I don't have any idea, and I don't see much guidance from the rules. Doppelgreener made a fairly convincing argument that in DnD-4E, death is essentially an advanced version of unconscious, which is a temporary condition, which doesn't change your speed while in effect. That seems pretty reasonable, so let's say the speed remains what it was when the caster was alive. In any case, if the disk still identifies the corpse as the caster, then it doesn't seem to be paying much attention to the current situation, and I would expect it to use the caster's speed at the time that the ritual was completed.

The other question is where exactly you are. If we're going with the temporary effect concept, then you'd still be where your corpse is.

So, in this case, yes you could totally hijack the disk, and it would follow the corpse using the corpse's speed from when it was alive.

The Corpse is Just a Corpse, and You're Dead

If the corpse is just a corpse, and no longer the caster, then the disk is no longer within 5 of the caster.

A this point, the ritual's description says the disk "moves with your base speed once per round until it is within 5 squares of you". How to interpret this could vary wildly. I say you no longer exist, therefore you don't have a speed, therefore the disk can't move even if it knows where to go. Even if you want to use the speed of the caster at the time the disk was conjured, or at the time the caster died, I still don't think it would know where to go.

So, since it can't rectify not being within 5 squares of the caster, after 2 rounds it would disappear. This would occur whether you moved the corpse or not, since it no longer cares about the corpse.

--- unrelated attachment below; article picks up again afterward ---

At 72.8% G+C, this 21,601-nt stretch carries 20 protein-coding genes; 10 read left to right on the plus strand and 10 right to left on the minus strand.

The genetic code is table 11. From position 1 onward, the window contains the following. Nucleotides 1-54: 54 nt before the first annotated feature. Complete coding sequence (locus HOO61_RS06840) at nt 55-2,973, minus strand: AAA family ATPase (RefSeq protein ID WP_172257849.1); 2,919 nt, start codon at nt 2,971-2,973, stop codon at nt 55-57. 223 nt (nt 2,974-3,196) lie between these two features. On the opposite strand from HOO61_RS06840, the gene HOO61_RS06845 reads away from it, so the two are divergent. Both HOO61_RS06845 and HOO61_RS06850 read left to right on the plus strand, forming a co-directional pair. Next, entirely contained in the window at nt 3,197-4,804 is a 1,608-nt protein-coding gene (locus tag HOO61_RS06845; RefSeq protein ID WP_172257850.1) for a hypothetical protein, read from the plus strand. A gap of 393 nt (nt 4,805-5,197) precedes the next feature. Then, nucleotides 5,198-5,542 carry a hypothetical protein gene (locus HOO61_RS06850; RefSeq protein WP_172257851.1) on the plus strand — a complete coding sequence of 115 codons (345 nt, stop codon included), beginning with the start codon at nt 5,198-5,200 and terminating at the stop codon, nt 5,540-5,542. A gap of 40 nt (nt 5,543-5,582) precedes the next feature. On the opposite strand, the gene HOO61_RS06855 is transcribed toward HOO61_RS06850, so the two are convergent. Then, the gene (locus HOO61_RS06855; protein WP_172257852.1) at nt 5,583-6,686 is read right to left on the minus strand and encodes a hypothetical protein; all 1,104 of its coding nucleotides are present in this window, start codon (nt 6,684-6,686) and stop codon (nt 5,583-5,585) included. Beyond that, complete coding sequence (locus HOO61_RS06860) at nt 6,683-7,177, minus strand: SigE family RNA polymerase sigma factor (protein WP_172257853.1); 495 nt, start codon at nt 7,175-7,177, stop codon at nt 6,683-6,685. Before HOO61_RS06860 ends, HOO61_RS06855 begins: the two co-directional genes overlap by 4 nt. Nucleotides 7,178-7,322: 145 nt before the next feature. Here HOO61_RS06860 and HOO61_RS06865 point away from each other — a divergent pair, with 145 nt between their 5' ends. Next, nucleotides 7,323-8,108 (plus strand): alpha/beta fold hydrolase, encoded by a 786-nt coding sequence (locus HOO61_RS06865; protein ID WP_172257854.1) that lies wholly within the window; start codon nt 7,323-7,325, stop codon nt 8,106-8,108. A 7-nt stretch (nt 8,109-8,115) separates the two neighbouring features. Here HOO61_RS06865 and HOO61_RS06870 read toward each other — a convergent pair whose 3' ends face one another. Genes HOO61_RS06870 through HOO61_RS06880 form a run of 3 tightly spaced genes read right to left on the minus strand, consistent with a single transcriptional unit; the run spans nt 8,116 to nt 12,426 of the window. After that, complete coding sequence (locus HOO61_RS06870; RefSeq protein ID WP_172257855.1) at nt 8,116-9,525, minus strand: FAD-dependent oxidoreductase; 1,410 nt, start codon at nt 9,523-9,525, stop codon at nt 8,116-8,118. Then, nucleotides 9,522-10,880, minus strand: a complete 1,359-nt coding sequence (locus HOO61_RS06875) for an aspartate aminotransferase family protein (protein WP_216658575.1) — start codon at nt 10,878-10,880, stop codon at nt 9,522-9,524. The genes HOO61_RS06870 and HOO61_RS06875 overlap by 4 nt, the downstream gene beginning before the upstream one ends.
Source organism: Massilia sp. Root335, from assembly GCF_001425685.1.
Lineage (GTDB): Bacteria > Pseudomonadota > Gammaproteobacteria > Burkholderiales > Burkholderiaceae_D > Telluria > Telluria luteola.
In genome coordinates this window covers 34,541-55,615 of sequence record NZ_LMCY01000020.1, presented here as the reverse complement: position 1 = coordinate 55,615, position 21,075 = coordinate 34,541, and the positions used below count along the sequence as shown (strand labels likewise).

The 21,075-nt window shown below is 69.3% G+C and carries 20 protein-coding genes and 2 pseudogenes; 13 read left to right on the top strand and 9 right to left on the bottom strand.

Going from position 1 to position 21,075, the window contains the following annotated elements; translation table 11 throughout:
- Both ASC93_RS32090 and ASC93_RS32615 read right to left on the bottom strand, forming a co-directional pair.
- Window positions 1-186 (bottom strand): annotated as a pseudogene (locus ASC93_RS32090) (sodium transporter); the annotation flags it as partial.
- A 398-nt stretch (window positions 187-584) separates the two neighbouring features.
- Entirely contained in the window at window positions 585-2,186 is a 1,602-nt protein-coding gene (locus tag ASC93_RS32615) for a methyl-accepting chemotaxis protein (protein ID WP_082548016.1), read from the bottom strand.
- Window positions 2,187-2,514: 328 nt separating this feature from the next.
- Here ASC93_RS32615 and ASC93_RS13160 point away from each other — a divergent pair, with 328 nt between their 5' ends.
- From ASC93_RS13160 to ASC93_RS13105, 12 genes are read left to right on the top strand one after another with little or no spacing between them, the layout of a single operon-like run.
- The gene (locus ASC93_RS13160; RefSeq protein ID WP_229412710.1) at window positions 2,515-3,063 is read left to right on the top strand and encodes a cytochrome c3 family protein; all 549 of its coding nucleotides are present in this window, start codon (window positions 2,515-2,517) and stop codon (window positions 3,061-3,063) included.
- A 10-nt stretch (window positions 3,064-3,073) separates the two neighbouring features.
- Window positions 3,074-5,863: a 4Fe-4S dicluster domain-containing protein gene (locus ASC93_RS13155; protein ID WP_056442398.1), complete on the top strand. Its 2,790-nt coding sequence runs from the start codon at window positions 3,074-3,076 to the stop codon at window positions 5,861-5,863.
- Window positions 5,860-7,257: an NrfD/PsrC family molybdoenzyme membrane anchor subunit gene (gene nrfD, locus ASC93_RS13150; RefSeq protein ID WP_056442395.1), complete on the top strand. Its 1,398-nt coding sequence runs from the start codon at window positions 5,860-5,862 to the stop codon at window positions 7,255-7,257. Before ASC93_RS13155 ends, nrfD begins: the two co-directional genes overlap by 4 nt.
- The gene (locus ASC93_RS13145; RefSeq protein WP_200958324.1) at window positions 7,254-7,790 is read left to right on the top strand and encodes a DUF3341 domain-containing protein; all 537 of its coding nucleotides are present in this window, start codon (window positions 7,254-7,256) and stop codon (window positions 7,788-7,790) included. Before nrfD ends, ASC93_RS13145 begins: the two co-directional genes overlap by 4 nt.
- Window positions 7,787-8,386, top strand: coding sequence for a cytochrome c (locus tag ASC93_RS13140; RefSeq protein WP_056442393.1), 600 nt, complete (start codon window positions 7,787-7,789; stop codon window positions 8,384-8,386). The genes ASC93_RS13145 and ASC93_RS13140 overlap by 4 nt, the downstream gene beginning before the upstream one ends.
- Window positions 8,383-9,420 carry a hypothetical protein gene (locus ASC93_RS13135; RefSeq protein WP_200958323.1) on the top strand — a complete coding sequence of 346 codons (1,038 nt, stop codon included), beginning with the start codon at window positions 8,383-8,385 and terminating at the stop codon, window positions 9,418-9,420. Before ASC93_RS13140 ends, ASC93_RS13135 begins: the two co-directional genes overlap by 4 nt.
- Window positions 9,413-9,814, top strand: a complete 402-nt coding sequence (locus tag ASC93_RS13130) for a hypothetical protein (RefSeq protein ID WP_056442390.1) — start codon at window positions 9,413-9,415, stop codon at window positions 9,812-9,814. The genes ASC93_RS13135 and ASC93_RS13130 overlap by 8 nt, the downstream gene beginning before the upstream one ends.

Therefore, in this case, no you could not hijack the disk.

My Opinion

It makes more sense to me that the disk would remain stationary and disappear after 2 rounds.

However, given the nature of death in DnD-4E, it might be more in line with the rules to say that the disk follows the corpse around for its full 24 hour duration.

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    \$\begingroup\$ If death affected your base statistics in some way, the rules would say so. Since the rules are silent on the issue, what makes you think that dying changes your base speed, intellect, or any other stat to 0? \$\endgroup\$
    – Ellesedil
    Commented Jun 17, 2014 at 15:04
  • 1
    \$\begingroup\$ In a similar example, let's say that you are permanently immobilized, but still alive. Do you still have a base speed? Of course you do. You simply can't take advantage of it. Why is that any different when the character is dead? \$\endgroup\$
    – Ellesedil
    Commented Jun 17, 2014 at 15:05
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    \$\begingroup\$ @Ellesedil The rules don't say anything at all about what happens when you die. If you want to stick to only exactly what the rules say about dying, then you can still take actions and continue like nothing happened. You're left to assume what death means, and I would assume that all your statistics are gone because you're dead. It's unclear though, which is why I specified both interpretations. \$\endgroup\$
    – DCShannon
    Commented Jun 17, 2014 at 17:51
  • \$\begingroup\$ I'm inclined to go by Occam's Razor and say that since the rules don't say what happens, the disk follows the caster's body, dead or alive, and only does something else when the caster concentrates on it. The rules don't say the caster needs to keep the disk in mind or even be conscious for it to keep following, so why not dead too? \$\endgroup\$
    – Monty Wild
    Commented Jun 17, 2014 at 22:56
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    \$\begingroup\$ @DCShannon, the rules pretty much state that characters have a soul, and that when they die, it goes... elsewhere, and can be returned to the body, or reincarnated with the appropriate magic, so based on the rules, I disagree that under normal circumstances a character just ceases to exist upon death. Still, I agree that this has to be left to the individual GMs, which is why I accepted your answer. \$\endgroup\$
    – Monty Wild
    Commented Jun 17, 2014 at 23:29